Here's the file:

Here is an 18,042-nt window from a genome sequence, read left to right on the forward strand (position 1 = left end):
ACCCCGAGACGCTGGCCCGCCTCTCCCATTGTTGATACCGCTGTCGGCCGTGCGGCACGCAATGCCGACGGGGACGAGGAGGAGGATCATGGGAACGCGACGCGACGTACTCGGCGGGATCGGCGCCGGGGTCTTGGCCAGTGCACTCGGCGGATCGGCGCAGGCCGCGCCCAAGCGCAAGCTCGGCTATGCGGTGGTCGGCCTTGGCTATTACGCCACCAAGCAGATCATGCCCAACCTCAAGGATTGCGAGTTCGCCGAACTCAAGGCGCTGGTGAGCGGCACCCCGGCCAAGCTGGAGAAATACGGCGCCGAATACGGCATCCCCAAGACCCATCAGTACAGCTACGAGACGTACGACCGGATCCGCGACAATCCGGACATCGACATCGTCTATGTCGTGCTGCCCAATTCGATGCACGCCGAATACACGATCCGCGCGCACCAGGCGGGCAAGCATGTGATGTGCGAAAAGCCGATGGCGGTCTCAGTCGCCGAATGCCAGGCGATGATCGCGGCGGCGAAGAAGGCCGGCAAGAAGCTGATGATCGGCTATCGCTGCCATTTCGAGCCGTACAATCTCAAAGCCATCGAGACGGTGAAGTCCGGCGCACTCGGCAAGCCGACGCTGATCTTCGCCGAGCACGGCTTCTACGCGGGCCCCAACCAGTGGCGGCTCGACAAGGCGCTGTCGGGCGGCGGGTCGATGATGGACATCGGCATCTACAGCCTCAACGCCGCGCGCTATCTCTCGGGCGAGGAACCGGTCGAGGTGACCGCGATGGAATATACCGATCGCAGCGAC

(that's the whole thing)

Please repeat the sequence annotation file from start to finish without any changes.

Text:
Here is an 18,042-nt window from a genome sequence, read left to right on the forward strand (position 1 = left end):
ACCCCGAGACGCTGGCCCGCCTCTCCCATTGTTGATACCGCTGTCGGCCGTGCGGCACGCAATGCCGACGGGGACGAGGAGGAGGATCATGGGAACGCGACGCGACGTACTCGGCGGGATCGGCGCCGGGGTCTTGGCCAGTGCACTCGGCGGATCGGCGCAGGCCGCGCCCAAGCGCAAGCTCGGCTATGCGGTGGTCGGCCTTGGCTATTACGCCACCAAGCAGATCATGCCCAACCTCAAGGATTGCGAGTTCGCCGAACTCAAGGCGCTGGTGAGCGGCACCCCGGCCAAGCTGGAGAAATACGGCGCCGAATACGGCATCCCCAAGACCCATCAGTACAGCTACGAGACGTACGACCGGATCCGCGACAATCCGGACATCGACATCGTCTATGTCGTGCTGCCCAATTCGATGCACGCCGAATACACGATCCGCGCGCACCAGGCGGGCAAGCATGTGATGTGCGAAAAGCCGATGGCGGTCTCAGTCGCCGAATGCCAGGCGATGATCGCGGCGGCGAAGAAGGCCGGCAAGAAGCTGATGATCGGCTATCGCTGCCATTTCGAGCCGTACAATCTCAAAGCCATCGAGACGGTGAAGTCCGGCGCACTCGGCAAGCCGACGCTGATCTTCGCCGAGCACGGCTTCTACGCGGGCCCCAACCAGTGGCGGCTCGACAAGGCGCTGTCGGGCGGCGGGTCGATGATGGACATCGGCATCTACAGCCTCAACGCCGCGCGCTATCTCTCGGGCGAGGAACCGGTCGAGGTGACCGCGATGGAATATACCGATCGCAGCGAC